I thank my colleague from the Bloc Quebecois for his very good comments. We agree with just about everything he has said. It is good that the Bloc Quebecois and the NDP stand in solidarity together in the House today to defend workers rights. This has truly been an historic day in terms of back to work legislation.

I would like to speak on several aspects of the back to work legislation, Bill C-24. I want to deal with the question of why the legislation became necessary in the first place. Back to work legislation would not have even been contemplated if the government had the political will and the principle to make the collective bargaining process work.

If the government were committed to Canada Post as a public corporation, we would not be here today debating this very draconian back to work legislation.

As we learn more about what has happened, what has really taken place in the last few weeks and months and now during the nine days of the strike, it becomes clearer and clearer that the minister and the government have had a secret agenda. The direction of the government has been toward back to work legislation.

There is no question that all of us as parliamentarians have heard the very deep concern from our constituents, from businesses, from pensioners, and from other Canadians who rely on the very necessary public service of Canada Post. We understand those concerns.

Why has the situation deteriorated so badly? Why are we now in a state of affairs where the government has rushed forward with back to work legislation?

The fundamental role and mandate of Canada Post are at issue. The government has created a financial and management crisis. When we look at the evidence we see that the government has demanded Canada Post to pay dividends or, let us say it, to pay profits. This public corporation must pay profits of over $200 million over five years.

This flies in the face of what the government said in 1990 when in opposition. At that time it said that Canada Post should be instructed to generate only operating profits necessary to meet its own capital investment needs required to maintain and improve services. That is what the Liberals said in 1990 when they were defending and supporting a public corporation, but now they have changed their tune.

To understand the government's real agenda is to understand why we are here tonight faced with the legislation. My colleagues and I suggest that the government is setting the stage for further privatization. It is deliberately setting the stage to allow Canada Post to be run into the ground. The government has demanded high profits and has already created a two tier system of mail delivery.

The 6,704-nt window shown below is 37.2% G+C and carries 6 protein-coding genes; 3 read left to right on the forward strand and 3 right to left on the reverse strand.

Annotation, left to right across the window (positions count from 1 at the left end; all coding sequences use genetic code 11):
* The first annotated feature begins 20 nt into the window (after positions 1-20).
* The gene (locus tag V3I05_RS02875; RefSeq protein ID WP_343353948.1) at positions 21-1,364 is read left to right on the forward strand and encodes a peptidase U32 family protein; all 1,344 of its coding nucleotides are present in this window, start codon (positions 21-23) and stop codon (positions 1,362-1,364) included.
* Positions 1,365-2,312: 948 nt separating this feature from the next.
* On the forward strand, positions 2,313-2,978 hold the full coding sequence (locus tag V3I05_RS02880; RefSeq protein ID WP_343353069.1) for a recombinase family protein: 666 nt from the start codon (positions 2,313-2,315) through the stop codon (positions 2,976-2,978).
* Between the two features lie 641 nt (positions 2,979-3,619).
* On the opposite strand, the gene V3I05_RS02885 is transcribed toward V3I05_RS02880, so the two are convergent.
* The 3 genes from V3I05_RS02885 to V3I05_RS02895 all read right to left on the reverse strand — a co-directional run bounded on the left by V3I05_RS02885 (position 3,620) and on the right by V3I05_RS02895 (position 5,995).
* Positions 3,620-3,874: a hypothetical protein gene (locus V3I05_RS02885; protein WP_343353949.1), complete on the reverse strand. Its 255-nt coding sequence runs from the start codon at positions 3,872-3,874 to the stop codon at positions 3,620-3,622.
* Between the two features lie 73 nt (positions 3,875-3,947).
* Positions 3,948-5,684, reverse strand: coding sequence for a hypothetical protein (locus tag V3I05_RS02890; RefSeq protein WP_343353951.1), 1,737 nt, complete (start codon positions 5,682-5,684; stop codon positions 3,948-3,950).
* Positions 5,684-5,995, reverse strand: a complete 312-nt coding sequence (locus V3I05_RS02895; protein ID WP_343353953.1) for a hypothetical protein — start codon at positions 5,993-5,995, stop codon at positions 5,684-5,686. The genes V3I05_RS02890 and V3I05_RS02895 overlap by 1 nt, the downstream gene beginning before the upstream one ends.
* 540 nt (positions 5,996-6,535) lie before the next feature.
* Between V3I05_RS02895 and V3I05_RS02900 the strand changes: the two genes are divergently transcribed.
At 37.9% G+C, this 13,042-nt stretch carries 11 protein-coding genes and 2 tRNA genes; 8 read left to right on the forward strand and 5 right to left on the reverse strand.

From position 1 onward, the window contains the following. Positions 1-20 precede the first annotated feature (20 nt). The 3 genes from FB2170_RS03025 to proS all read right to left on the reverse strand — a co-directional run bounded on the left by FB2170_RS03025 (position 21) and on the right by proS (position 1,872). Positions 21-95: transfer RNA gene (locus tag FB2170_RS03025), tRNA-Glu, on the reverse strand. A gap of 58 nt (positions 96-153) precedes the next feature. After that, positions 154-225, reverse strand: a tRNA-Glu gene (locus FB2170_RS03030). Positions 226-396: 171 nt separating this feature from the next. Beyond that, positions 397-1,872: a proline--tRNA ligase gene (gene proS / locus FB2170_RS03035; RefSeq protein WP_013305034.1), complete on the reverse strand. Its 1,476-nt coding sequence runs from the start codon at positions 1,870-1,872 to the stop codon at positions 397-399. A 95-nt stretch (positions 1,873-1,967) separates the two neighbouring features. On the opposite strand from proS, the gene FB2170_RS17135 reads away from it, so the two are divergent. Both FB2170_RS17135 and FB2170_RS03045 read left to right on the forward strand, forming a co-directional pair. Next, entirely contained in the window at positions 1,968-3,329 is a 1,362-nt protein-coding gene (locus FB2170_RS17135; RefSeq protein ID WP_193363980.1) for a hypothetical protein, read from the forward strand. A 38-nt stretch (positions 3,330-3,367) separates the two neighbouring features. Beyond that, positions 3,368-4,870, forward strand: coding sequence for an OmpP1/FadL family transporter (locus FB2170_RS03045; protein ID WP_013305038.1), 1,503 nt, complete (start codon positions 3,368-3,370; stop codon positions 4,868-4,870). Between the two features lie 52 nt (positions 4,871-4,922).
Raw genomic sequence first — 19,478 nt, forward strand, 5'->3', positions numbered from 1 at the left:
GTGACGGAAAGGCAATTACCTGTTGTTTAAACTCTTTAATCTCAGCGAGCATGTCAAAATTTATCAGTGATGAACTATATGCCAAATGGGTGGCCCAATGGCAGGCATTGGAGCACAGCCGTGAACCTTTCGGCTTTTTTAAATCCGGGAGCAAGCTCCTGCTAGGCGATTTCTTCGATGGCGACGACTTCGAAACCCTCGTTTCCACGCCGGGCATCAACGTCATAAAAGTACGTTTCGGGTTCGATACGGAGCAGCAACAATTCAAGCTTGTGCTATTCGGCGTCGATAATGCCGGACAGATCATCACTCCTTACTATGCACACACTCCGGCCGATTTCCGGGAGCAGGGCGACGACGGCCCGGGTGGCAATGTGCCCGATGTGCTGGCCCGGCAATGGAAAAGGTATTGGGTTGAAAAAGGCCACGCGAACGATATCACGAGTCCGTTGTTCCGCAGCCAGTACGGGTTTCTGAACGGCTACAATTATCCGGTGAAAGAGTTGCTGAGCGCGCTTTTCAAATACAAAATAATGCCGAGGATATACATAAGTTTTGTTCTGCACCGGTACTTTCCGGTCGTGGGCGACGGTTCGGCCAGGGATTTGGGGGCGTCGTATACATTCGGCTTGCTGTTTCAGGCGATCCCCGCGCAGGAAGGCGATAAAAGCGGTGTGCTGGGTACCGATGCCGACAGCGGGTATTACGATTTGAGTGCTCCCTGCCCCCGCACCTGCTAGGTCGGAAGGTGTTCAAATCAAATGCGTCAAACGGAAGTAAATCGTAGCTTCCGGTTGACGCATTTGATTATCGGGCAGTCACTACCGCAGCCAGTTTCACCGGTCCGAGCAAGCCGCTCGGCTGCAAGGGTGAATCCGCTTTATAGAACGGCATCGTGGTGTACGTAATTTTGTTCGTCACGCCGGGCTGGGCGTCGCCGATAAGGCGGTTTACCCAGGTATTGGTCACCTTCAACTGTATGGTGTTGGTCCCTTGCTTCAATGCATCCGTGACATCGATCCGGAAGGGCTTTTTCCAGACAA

For example, we have all witnessed the tragedy of Canada Post. It has closed over 1,700 public post offices in rural areas and 175 public post offices in urban areas. We have already seen the massive privatization that has taken place.

The government is deliberately destabilizing the credibility of the corporation to create a political environment to undermine Canada Post workers and to move forward on its agenda of privatization.

Members of the Canadian Union of Postal Workers have a legitimate interest to protect the jobs of their members and to secure full time work.

Is it not strange that parliamentarians, including the members of the government, profess concern about high unemployment? Members of CUPW are fighting tooth and nail to retain jobs in a critical Canadian public service. What do they get? They get legislation that slams them, legislation that ties the hands of an arbitrator to force feed the government's agenda. To add insult to injury the legislation imposes a wage settlement that is actually less than what was on the bargaining table.

The legislation is very draconian and has fines of $50,000 and even $100,000 per day. We have to stop blaming workers. We have to demand that the government act responsibly as an employer. It has already shown that it does not care about pay equity after 13 years. Now it has abandoned collective bargaining as well in its drive to destabilize Canada Post at the expense of workers.

It is essential for the government to seriously address the longstanding grievances of Canada Post and support the development of a positive labour-management climate designed to bring stability to the corporation and its workers.

The back to work legislation is draconian. It is heavy handed and shows the government's real agenda. Our amendment today has been a real effort to bring some fairness to the legislation. In the final analysis we in the NDP reject the back to work legislation. We support the rights of workers to collective bargaining and to strike. We also support the development of a healthy public corporation and the best postal service for all Canadians.

Education December 1st, 1997

Mr. Speaker, my question is for the Minister of Human Resources Development.

Last week in speaking to students at Carleton University, the premier of B.C. spoke out boldly and called on Ottawa and the provinces to work together to freeze tuition fees and reduce growing student debt. B.C. has already led the way in freezing tuition fees.

Will the minister support the B.C. initiative and admit that government must put the brakes on tuition fees and restore government funding now?

Division No. 33 December 1st, 1997

Mr. Speaker, I rise today to speak to the group 6 amendments and to the changes to the Canada pension plan and the creation of the investment board.